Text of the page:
Thursday, July 5, 2012

Taiwan photographer's crusade: Doomed shelter dogs

TASSANEE VEJPONGSA Associated Press The Associated Press

Thursday, July 5, 2012 9:00 AM EDT

In this photo taken on Monday, April 9, 2012, in a makeshift studio, Taiwanese... (AP Photo/Wally Santana
Tou Chih-kang captures expressions, personality. He creates the kind of photos that any pet owner would love to have.
This puppy has no owner and will not get one. Once its photo shoot is over, it will be taken away by vets to be put down.
Tou has been recording the last moments of canines at the Taoyuan Animal Shelter for two years. He has captured the images of some 400 dogs, most of which were pets abandoned by their owners. To him the work is distressing, but he's trying to spread a message of responsibility.
"I believe something should not be told but should be felt," says Tou, a thick-bodied 37-year-old with an air of quiet confidence. "And I hope these images will arouse the viewers to contemplate and feel for these unfortunate lives, and understand the inhumanity we the society are putting them through."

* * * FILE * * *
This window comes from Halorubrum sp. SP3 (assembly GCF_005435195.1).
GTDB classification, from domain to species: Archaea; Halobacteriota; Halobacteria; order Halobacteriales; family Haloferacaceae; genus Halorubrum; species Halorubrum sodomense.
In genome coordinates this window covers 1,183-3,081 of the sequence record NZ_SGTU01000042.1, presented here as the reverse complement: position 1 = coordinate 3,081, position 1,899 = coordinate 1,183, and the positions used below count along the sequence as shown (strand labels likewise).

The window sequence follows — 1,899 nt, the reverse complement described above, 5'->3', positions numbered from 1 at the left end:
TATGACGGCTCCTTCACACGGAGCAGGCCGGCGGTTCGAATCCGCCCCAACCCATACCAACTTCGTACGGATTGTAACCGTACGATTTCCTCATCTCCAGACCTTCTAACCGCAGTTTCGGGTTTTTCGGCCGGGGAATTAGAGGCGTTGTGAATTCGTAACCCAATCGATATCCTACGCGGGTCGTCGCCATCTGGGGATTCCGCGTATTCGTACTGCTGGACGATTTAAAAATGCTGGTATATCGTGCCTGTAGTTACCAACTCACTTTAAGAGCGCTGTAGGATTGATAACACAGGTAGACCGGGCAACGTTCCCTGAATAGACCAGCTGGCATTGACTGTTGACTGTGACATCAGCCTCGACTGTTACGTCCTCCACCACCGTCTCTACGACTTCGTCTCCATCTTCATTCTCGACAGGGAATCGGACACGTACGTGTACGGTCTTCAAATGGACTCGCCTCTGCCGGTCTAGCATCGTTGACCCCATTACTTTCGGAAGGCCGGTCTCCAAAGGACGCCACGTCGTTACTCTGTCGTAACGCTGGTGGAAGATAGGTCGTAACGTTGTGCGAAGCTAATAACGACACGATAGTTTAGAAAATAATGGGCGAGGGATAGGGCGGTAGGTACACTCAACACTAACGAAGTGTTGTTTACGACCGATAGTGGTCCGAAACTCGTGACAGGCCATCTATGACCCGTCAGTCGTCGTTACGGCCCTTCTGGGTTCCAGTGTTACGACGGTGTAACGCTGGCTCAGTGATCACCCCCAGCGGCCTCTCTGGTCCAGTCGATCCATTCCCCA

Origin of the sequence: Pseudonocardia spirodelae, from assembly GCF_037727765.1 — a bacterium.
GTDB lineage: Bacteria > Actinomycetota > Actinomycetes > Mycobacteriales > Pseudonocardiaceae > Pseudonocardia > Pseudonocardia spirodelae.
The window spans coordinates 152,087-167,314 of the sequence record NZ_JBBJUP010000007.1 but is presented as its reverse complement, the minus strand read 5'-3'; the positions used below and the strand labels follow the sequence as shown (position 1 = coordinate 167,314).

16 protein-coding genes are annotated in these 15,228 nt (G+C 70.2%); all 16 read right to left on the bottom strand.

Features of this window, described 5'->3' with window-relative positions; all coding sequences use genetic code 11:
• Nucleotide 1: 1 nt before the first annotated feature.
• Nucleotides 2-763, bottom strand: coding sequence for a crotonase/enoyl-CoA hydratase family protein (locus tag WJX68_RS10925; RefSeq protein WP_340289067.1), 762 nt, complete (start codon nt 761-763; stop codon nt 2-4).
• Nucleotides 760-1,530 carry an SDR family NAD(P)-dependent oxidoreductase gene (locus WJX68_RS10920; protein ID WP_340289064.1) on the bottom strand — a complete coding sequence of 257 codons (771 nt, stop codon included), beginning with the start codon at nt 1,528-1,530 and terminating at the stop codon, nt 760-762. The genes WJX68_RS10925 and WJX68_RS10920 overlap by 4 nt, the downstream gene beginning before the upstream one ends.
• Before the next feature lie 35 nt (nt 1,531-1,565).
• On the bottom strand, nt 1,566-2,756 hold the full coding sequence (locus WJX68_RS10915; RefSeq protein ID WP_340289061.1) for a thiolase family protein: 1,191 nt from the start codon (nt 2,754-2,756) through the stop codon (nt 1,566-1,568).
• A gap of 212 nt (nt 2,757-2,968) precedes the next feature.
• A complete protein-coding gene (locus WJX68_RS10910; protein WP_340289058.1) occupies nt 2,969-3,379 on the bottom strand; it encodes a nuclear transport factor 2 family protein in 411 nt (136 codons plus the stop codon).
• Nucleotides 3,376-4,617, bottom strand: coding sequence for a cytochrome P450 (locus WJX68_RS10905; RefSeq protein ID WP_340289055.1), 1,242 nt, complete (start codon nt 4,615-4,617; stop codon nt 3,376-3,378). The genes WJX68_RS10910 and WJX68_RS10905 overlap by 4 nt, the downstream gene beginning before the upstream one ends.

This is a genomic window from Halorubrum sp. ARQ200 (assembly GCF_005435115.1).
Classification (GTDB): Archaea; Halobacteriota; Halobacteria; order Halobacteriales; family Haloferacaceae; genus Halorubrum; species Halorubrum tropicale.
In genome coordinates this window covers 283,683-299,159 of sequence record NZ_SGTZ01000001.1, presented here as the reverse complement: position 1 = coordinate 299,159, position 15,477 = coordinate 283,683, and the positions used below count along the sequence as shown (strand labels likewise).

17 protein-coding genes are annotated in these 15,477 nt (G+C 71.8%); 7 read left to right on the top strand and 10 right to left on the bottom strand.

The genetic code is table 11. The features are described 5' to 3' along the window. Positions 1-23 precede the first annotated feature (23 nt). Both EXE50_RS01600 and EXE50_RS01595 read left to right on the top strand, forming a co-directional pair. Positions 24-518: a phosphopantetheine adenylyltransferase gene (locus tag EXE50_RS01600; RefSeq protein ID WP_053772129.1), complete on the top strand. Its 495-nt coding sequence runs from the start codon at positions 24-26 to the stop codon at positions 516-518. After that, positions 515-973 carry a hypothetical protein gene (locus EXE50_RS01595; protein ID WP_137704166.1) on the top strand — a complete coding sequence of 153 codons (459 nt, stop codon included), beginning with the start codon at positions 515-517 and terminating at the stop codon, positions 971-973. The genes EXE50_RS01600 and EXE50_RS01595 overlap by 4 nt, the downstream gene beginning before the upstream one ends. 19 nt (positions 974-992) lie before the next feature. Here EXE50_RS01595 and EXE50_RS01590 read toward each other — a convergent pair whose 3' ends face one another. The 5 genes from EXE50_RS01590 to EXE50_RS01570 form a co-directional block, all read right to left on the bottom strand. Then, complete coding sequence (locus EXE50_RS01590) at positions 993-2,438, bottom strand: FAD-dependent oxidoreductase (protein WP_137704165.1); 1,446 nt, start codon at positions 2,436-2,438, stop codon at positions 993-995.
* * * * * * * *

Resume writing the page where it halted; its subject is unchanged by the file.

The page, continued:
His photographs are redolent of the kind of formal portraits — of people — that were taken 100 years ago, designed to bestow dignity and prestige upon the subject. In many of the dog portraits, the animals are placed at angles that make them look almost human.
This year Taiwanese authorities will euthanize an estimated 80,000 stray dogs. Animal-welfare advocates say the relatively widespread nature of the phenomenon — Taiwan's human population is only 23 million — reflects the still immature nature of the island's dog-owning culture and the belief among some of its majority Buddhist population that dogs are reincarnated humans who behaved badly in a previous life.
It would seem, judging by the many stores in Taiwan that sell fancy dog clothes and other baubles, as if Taiwanese fawn over their animals, and some do. But others abandon pets to the streets once their initial enthusiasm cools.
"Animals are seen just as playthings, not to be taken seriously," says Grace Gabriel, Asia regional director of the Massachusetts-based International Fund for Animal Welfare.

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